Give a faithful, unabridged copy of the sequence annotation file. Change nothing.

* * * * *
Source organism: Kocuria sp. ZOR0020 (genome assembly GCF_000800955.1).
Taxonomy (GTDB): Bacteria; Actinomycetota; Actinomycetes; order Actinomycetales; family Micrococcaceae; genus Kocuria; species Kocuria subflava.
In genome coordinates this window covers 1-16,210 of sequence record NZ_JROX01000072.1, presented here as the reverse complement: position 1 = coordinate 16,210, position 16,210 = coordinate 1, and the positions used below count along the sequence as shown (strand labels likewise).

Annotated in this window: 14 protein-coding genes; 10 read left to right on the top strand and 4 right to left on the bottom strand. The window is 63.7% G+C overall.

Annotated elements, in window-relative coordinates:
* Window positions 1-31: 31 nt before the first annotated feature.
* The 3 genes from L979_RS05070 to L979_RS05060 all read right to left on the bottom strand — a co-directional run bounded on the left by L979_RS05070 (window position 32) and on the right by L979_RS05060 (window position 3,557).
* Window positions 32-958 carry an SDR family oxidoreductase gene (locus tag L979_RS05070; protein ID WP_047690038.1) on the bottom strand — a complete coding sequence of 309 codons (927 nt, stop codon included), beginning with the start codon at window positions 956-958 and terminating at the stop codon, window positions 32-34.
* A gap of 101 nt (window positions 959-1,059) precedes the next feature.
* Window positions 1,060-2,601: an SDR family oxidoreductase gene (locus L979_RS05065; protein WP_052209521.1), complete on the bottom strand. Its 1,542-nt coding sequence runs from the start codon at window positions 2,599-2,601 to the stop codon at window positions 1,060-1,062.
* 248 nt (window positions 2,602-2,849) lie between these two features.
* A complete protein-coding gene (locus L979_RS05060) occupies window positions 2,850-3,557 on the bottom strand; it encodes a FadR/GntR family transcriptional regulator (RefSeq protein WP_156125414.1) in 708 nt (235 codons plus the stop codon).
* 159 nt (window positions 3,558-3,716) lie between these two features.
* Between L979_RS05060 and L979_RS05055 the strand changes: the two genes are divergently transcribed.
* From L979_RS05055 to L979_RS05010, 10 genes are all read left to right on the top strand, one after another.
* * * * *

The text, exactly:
Source organism: Kocuria sp. ZOR0020 (genome assembly GCF_000800955.1).
Taxonomy (GTDB): Bacteria; Actinomycetota; Actinomycetes; order Actinomycetales; family Micrococcaceae; genus Kocuria; species Kocuria subflava.
In genome coordinates this window covers 1-16,210 of sequence record NZ_JROX01000072.1, presented here as the reverse complement: position 1 = coordinate 16,210, position 16,210 = coordinate 1, and the positions used below count along the sequence as shown (strand labels likewise).

Annotated in this window: 14 protein-coding genes; 10 read left to right on the top strand and 4 right to left on the bottom strand. The window is 63.7% G+C overall.

Annotated elements, in window-relative coordinates:
* Window positions 1-31: 31 nt before the first annotated feature.
* The 3 genes from L979_RS05070 to L979_RS05060 all read right to left on the bottom strand — a co-directional run bounded on the left by L979_RS05070 (window position 32) and on the right by L979_RS05060 (window position 3,557).
* Window positions 32-958 carry an SDR family oxidoreductase gene (locus tag L979_RS05070; protein ID WP_047690038.1) on the bottom strand — a complete coding sequence of 309 codons (927 nt, stop codon included), beginning with the start codon at window positions 956-958 and terminating at the stop codon, window positions 32-34.
* A gap of 101 nt (window positions 959-1,059) precedes the next feature.
* Window positions 1,060-2,601: an SDR family oxidoreductase gene (locus L979_RS05065; protein WP_052209521.1), complete on the bottom strand. Its 1,542-nt coding sequence runs from the start codon at window positions 2,599-2,601 to the stop codon at window positions 1,060-1,062.
* 248 nt (window positions 2,602-2,849) lie between these two features.
* A complete protein-coding gene (locus L979_RS05060) occupies window positions 2,850-3,557 on the bottom strand; it encodes a FadR/GntR family transcriptional regulator (RefSeq protein WP_156125414.1) in 708 nt (235 codons plus the stop codon).
* 159 nt (window positions 3,558-3,716) lie between these two features.
* Between L979_RS05060 and L979_RS05055 the strand changes: the two genes are divergently transcribed.
* From L979_RS05055 to L979_RS05010, 10 genes are all read left to right on the top strand, one after another.